Benny yes it is true. CDs sales are dead here in the USA. The big store that went out of business by me was no surprise. On a typical Saturday afternoon there were maybe 4 customers in it at any given time. In New York City most of the stores have closed also. There is still one downtown but they also sell TVs & computers so they will probably survive. Sad note, last fall Jerry Lee Lewis did an in store appearance to promote his new CD Mean Old Man at a Best Buy store (an electronic chain which also happens to sell CDs & DVDs!). It was a nice crowd, but 4 years before he did an one at a CD store to promote Last Man Standing and it was wall to wall people. Sign of the dreaded times I guess.
FM (profilecontact) wrote on Jan 14, 2011report abuse
I would rather have the physical CD in my hand than download it.
John4126 (profilecontact) wrote on Jan 14, 2011report abuse
Contrary to many on here I download most of my music. Would love the opportunity to download specific FTD tracks that I don't have rather than buying the same stuff again at an expensive price. A life in music and recording sessions give me all the info I need and as most pics used familiar the booklets are not essential to me.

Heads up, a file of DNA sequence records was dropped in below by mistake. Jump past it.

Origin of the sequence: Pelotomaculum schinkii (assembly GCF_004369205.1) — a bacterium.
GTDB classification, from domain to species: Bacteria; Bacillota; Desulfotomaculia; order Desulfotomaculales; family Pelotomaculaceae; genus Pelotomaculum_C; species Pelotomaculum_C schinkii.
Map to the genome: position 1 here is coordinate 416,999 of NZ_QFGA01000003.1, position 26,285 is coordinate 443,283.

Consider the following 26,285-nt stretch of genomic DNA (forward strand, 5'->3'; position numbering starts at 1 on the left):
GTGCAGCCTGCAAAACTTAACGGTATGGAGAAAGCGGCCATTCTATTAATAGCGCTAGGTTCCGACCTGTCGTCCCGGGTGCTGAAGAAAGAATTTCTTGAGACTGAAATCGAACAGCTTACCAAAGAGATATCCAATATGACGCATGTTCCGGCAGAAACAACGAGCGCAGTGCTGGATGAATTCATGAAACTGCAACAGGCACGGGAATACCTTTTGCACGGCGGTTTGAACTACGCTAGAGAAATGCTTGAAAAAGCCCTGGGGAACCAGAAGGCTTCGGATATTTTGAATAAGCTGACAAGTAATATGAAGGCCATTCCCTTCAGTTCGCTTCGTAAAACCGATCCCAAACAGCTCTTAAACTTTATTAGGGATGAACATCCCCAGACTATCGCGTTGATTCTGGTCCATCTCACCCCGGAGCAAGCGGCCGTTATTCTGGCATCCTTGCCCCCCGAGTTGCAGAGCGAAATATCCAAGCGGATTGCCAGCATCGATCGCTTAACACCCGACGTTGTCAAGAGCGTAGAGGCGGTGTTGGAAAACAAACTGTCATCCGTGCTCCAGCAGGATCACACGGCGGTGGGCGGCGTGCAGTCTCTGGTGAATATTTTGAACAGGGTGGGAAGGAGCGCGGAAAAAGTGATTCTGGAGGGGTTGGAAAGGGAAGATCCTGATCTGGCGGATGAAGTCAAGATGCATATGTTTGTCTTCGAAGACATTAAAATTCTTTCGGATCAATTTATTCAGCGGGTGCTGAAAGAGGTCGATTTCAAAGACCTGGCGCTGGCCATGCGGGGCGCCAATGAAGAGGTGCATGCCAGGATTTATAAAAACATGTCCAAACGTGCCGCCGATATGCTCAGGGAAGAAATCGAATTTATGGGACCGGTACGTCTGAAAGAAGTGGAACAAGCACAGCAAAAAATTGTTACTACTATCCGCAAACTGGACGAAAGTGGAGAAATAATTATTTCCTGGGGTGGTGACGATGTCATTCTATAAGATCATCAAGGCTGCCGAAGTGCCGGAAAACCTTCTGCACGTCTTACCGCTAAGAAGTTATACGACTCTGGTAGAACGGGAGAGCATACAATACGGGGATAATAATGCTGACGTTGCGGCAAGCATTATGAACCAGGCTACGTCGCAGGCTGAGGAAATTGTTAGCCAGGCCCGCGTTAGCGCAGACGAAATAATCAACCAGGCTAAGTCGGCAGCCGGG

Tony C (profilecontact) wrote on Jan 14, 2011report abuse
Benny's mention of Slim Whitman gives me the chance to tell a little Elvis related story. He did a final UK tour in 2002 before going into retirement and I saw his show at the Croydon Fairfield Hall. I had a seat in the second row, but right over to one side and there was an empty seat beside me. As soon as the lights went down, a man with a pass around his neck came out of the door leading backstage. I recognised him straight away, it was Gordon Stoker of The Jordanaires and he sat in the empty seat next to me! He stayed there during the whole to the show but left during the last song, so I did not get the chance to speak to him. Slim Whitman obviously played a part in Elvis' early career, he was the headline act in Memphis in 1954 at Elvis' first big concert appearance.
benny scott (profilecontact) wrote on Jan 14, 2011report abuse